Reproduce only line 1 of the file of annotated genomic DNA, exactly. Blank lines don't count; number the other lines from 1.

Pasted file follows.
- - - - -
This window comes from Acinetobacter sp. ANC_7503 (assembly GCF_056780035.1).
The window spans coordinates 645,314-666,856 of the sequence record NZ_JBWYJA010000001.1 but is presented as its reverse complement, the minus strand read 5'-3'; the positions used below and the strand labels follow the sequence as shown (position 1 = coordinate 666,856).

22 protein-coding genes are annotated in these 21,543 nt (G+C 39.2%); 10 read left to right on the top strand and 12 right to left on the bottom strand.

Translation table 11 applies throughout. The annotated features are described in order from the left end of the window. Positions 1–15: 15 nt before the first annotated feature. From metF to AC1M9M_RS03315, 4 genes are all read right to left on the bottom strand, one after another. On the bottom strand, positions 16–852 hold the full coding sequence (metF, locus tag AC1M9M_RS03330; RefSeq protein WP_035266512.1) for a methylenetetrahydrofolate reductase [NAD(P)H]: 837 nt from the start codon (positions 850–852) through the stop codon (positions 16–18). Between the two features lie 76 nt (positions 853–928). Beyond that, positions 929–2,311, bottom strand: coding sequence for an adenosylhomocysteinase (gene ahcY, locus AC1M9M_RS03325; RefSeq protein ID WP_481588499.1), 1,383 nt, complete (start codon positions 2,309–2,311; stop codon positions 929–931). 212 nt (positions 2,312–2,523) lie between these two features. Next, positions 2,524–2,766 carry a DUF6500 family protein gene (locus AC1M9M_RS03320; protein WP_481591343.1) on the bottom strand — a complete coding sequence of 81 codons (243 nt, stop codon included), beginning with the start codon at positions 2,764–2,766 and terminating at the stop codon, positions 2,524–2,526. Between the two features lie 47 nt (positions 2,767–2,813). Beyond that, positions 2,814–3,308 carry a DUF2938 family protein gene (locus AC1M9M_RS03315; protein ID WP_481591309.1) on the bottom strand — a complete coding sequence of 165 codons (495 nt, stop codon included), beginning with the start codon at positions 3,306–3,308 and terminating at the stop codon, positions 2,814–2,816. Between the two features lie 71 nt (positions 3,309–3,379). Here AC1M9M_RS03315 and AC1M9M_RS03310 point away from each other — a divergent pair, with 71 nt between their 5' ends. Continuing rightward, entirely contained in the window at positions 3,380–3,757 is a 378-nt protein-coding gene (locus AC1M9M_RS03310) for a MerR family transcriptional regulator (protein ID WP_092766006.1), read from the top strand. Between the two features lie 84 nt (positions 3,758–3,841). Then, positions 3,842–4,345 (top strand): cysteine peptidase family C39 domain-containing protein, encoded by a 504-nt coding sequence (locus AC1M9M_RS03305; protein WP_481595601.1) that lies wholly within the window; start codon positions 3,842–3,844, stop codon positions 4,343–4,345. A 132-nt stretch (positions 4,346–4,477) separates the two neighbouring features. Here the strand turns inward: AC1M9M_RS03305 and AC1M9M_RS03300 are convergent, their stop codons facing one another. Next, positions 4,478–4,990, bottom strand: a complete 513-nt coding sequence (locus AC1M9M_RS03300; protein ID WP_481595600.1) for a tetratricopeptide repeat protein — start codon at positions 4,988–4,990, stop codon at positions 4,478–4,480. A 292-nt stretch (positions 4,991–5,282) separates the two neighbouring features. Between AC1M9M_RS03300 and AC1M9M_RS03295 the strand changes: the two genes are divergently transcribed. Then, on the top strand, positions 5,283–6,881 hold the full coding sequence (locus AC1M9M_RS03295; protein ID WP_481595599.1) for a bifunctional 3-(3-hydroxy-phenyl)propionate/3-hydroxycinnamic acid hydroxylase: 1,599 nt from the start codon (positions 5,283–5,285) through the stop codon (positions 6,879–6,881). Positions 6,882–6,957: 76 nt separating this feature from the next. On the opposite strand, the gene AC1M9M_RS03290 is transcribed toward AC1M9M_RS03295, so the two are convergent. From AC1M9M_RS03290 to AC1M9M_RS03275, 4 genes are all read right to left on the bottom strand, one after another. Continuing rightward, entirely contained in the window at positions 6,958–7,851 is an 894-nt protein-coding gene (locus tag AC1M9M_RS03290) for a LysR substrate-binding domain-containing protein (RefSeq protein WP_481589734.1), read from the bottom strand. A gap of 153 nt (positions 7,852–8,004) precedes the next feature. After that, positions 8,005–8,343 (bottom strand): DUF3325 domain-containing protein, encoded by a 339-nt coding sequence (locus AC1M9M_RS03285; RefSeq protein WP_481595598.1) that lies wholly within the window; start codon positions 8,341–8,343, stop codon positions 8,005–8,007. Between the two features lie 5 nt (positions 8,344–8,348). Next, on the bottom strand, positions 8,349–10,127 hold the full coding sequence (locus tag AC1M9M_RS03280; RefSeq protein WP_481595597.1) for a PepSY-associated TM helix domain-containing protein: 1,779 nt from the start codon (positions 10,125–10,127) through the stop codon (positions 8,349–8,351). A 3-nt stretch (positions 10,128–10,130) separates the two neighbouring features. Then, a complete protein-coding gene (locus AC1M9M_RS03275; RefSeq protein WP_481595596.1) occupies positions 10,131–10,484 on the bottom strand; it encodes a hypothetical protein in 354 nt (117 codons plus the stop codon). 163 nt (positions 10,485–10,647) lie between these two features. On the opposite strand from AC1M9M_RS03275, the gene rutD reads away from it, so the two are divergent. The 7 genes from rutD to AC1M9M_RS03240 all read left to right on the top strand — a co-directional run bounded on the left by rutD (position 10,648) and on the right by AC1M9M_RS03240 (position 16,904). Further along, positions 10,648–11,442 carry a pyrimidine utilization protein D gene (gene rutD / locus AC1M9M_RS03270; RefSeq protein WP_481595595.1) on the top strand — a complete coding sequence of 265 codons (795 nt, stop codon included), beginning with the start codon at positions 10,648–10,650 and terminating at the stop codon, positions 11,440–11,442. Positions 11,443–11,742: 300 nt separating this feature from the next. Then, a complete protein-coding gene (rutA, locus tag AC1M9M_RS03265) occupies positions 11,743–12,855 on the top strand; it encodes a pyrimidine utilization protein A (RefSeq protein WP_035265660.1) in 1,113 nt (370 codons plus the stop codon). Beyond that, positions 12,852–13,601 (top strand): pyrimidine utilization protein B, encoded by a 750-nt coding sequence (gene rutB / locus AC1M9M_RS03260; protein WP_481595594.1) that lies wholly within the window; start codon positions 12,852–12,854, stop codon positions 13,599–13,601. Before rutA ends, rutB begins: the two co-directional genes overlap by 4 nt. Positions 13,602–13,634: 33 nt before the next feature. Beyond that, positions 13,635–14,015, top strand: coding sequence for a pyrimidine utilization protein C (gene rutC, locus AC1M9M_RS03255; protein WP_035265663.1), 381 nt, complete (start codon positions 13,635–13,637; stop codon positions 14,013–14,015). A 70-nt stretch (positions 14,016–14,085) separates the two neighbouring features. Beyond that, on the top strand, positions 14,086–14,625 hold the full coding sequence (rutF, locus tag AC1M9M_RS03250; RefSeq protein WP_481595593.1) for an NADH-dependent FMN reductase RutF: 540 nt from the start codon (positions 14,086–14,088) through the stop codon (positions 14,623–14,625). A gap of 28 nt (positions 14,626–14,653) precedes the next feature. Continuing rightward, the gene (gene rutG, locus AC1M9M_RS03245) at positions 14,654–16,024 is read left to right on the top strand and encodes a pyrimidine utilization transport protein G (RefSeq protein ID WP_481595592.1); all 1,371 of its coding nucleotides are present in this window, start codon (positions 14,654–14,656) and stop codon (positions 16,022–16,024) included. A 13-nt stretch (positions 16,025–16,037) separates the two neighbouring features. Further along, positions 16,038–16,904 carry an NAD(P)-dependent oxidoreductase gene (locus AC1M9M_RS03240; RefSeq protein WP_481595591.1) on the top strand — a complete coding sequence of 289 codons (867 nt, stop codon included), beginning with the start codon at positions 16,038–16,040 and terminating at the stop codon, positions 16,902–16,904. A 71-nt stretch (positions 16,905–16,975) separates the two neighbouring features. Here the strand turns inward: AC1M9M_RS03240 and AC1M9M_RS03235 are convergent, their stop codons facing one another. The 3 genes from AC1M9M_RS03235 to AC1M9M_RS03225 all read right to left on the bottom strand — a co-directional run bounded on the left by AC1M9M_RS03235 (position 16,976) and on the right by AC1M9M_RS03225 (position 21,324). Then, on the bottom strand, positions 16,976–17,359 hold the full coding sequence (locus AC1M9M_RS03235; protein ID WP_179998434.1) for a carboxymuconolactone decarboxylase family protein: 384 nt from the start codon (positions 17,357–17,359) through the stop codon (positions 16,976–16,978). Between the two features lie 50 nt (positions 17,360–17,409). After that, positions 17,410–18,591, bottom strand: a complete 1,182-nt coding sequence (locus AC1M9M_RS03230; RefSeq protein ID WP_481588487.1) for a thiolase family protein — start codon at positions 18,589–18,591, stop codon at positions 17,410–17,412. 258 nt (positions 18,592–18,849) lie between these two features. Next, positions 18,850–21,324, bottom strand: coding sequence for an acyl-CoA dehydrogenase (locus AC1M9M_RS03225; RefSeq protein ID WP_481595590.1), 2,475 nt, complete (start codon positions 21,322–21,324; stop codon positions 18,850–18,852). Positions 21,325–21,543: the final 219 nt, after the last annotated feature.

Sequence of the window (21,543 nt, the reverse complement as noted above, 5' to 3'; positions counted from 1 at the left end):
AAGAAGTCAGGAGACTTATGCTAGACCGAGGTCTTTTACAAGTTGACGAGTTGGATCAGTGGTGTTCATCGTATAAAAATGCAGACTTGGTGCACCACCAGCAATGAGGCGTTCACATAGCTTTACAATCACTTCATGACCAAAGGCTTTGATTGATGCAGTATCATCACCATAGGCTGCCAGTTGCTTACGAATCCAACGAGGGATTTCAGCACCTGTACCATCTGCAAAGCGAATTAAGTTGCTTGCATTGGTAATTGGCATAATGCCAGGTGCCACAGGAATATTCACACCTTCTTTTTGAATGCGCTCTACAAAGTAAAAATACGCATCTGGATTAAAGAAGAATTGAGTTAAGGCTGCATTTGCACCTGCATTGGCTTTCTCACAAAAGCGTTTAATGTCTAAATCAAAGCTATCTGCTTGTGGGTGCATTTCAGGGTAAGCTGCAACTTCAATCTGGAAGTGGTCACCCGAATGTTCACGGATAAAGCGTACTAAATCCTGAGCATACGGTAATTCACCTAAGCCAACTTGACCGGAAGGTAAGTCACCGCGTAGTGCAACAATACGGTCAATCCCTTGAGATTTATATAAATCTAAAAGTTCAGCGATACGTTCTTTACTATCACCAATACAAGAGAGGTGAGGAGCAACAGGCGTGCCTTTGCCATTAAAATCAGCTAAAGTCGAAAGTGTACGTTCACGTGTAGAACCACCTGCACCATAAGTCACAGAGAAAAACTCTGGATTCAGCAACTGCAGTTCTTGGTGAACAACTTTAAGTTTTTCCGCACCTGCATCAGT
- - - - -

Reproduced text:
This window comes from Acinetobacter sp. ANC_7503 (assembly GCF_056780035.1).